Committees of Protection, Correspondence
and Safety — The political arms of the militia.
What is the Militia? — Gentle
Restore the Militia for Homeland
Security, by John R. Brinkerhoff, Journal of Homeland Defense, November
2001 — Other than the mischaracterization in an endnote of "unauthorized"
militia as "illegal", has some good points reflecting some of the thought in
"Can we tape?" — A Practical Guide
to Taping Phone Calls and In-Person Conversations in the 50 States and D.C.
From The Reporters Committee for Freedom of the
Press. The federal statutes are, of course, unconstitutional for acts
committed on state territory, but we need to be cognizant of the potential
legal problems as we conduct private criminal investigations.
The Rise of Militias Worldwide — Examines
worldwide spread of the movement.
— Special Forces Underground & The Resister.
The Militia Watchdog — Mark
Pitcavage's anti-militia site, no longer actively maintained, and transferred to the ADL.
The Dogpound — Anti-Militia Watchdog
site. Has some good links and graphics.
Project Megiddo — Report of
FBI analysis and recommendations for response to possible disorders reveals
anti-constitutional official attitudes.
Those who make peaceful revolution impossible will make violent revolution inevitable. — John F. Kennedy
It is the duty of the patriot to protect his country from its
government. — Thomas Paine
What distinguishes those engaged in militia from an army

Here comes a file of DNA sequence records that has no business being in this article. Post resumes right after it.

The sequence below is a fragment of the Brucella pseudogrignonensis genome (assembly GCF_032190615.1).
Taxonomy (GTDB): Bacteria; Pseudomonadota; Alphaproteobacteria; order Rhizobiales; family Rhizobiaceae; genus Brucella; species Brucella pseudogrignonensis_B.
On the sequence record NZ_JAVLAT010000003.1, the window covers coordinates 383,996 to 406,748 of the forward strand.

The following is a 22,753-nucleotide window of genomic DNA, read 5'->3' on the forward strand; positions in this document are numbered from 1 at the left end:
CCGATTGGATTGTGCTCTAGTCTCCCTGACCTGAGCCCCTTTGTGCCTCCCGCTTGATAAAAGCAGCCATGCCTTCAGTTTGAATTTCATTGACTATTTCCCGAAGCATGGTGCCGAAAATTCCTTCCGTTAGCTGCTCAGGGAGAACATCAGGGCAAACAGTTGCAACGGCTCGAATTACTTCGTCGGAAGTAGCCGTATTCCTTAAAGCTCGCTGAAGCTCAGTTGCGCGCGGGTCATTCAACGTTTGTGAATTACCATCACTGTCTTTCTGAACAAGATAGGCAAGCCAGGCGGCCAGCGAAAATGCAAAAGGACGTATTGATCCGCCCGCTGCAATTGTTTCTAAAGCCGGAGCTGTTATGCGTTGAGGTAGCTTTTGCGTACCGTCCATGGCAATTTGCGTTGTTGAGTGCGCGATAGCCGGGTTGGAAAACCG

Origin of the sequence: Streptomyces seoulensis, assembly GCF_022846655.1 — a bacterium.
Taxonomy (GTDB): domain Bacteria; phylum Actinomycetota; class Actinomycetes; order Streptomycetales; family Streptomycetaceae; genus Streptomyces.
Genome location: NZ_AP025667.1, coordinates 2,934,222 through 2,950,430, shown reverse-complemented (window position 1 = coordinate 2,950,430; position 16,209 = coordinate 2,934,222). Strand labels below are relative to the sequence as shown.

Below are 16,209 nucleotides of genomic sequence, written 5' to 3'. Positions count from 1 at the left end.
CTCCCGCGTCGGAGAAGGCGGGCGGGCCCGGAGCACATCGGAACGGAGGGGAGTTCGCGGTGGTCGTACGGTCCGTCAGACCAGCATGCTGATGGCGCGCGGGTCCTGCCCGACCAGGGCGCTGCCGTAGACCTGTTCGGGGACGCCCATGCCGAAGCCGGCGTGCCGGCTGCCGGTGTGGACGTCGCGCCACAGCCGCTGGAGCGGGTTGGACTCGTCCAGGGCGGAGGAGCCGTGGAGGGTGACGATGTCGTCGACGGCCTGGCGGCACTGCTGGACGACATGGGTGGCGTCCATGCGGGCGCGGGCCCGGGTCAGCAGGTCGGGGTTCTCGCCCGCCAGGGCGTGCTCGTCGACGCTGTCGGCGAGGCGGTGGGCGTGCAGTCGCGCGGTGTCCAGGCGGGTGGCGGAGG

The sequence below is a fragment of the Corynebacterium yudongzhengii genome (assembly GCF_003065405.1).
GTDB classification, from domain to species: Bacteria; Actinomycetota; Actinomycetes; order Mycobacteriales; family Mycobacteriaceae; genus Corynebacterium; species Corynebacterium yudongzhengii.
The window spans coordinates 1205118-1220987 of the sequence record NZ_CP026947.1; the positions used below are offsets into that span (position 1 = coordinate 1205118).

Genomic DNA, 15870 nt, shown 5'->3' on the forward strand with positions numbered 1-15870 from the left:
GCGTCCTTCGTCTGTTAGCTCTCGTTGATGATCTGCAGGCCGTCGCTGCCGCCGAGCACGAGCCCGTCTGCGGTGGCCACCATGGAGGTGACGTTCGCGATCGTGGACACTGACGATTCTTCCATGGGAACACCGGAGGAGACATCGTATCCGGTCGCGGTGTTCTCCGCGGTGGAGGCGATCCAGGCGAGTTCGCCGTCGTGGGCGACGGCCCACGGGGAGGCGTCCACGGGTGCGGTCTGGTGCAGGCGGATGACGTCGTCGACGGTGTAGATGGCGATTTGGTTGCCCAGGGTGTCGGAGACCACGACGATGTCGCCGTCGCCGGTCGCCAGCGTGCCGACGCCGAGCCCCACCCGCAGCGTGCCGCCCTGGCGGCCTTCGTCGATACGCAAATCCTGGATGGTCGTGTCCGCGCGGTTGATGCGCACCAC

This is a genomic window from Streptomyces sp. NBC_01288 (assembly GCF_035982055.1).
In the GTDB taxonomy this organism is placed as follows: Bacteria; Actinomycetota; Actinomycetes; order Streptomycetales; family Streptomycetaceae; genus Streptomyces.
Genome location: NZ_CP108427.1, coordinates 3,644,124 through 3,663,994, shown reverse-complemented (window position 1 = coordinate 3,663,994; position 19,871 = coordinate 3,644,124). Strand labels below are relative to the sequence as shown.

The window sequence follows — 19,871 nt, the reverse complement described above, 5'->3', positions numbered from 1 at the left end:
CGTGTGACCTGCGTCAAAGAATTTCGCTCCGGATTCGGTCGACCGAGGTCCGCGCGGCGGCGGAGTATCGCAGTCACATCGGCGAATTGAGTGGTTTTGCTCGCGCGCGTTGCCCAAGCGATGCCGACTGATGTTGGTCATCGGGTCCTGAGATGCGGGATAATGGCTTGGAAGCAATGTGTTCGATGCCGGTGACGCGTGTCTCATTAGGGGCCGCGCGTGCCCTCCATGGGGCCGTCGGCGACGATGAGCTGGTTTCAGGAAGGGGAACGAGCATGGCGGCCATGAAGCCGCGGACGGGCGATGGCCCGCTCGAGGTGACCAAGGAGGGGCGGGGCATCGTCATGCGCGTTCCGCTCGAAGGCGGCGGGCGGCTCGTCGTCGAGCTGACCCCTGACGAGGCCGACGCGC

The authority for militia is any threat to public safety.
Those active in militia are usually not bound for a fixed term of
service, or paid for it.
Those active in militia cannot expect arms, supplies, or officers to
be provided to them.
No one has the authority to order militia to surrender, disarm, or
Μολὼν λαβέ (Molon labe), “Come and get them!” — Reply of
the Spartan General-King Leonidas to Xerxes, the Persian Emperor, who came with
hundreds of thousands of troops to conquer Greece, and demanded that Leonidas and his 300 men
lay down their arms. Thermopylae, 480 BC.
Today, there lies a plaque dedicated to these heroes, composed by the poet Simonides of Ceos (c. 556-468 BC), at the site that reads:
Ὦ ξεῖν', ἀγγέλλειν Λακεδαιμονίοις ὅτι τῇδε
κείμεθα, τοῖς κείνων ῥήμασι πειθόμενοι. (Original is in all caps, no diacritical marks.)
"Go tell the Spartans, stranger passing by,
that here, obedient to their laws, we lie."
“War is an ugly thing, but not the ugliest of things: the decayed and degraded sense of moral and patriotic feeling which thinks nothing worth a war, is worse... A man who has nothing which he is willing to fight for, nothing which he cares about more than he does about his personal safety, is a miserable creature who has no chance of being free, unless made and kept so by the exertions of better men than himself. As long as justice and injustice have not terminated their ever-renewing fight for ascendancy in the affairs of mankind, human beings must be willing, when need is, to do battle for the one against the other.”
— John Stuart Mill (1806-1873), “The Contest In America,” Fraser's Magazine, February 1862